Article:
“That’s Merced,” after three years, I still use these two words to brush off the reality some people I experience leave on my psyche. It is like the series Twin Peaks you should not expect anything resembling normalcy here in Merced. For example:
My two dogs and I started out for an early walk before the hot weather imprisons us in the house for the rest of the day. I visit the park often to chronicle the still falling Eucalyptus trees. Somebody, online, actually rated the park 4 stars, he commented, “a great park with three felled tree bridges and one man-made.” Was that meant to be a joke, but it is true?
After running their free spirits away, my tired dogs and I started the walk home. A few seconds after this photo,
I clipped each leash back on their leads; Mitzi tends to not like to share the park. Sure enough, here comes Merced, she was about 24 years old, 150 pounds, 5′ 8″, and broad at the hips. We noticed each other. She swayed her shoulders side to side. The “I’m bad” double step many Mercedians do. Without fail, I look straight down at my phone so that she knows I care less about her performance nor her presence. I looked back up as Mitzi started to growl so I pulled her in by the lead until she was within three feet to my left side. The girl gangsta walked past Mitzi who then barked, and to my WTF, the girl kicked Mitzi in the ribs; an abused shelter rescue dog under my care was kicked for barking. Mitzi howled in pain and ran behind me whimpering. The girl stopped and I stood there giving her the death stare.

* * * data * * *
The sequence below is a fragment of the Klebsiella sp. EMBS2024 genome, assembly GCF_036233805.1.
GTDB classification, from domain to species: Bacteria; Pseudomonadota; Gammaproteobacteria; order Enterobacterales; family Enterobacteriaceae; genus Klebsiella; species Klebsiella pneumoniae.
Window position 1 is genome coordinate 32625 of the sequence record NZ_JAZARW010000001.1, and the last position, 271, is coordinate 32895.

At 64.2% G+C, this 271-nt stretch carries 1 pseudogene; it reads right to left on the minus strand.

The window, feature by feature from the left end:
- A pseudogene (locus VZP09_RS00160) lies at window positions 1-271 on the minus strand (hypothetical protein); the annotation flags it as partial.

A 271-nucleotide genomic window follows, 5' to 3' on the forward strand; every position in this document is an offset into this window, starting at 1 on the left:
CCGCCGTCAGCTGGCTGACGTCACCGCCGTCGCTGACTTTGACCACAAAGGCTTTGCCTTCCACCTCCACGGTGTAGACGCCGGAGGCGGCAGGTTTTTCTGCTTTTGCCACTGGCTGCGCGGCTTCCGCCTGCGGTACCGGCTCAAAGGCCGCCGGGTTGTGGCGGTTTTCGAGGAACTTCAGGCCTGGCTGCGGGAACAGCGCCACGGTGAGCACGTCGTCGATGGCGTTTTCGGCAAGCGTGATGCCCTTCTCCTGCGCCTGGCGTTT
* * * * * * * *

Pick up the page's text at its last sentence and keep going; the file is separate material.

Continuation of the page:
Past experience had taught me there is no heated argument, interlude, nope. You skip that and go right into getting beat up. Having been attacked once for being vocal in Merced, I knew better not to say a word. Yet I felt my heart beating and begging for me to say something. My stare never wavered until finally, the girl said, “I’m a wolf, a wolf, I eat shit like that for breakfast.” “Well, my! Guess we should be moving along,” I said as I created some distance between wolf girl and me.
Looking back I felt she was far enough away that I could run if necessary. So, I let my rage out with my face raised to the sky I howled like a wolf over and over, adding, “I’m a wolf.” I laughed as I heard her profanities echo through the trees across the park.
When I called my girlfriend in Colorado later that night she replied, “I told you not to irritate the natives.” I just cannot keep quiet. If I see something I inherently know to be wrong, you will hear me speak.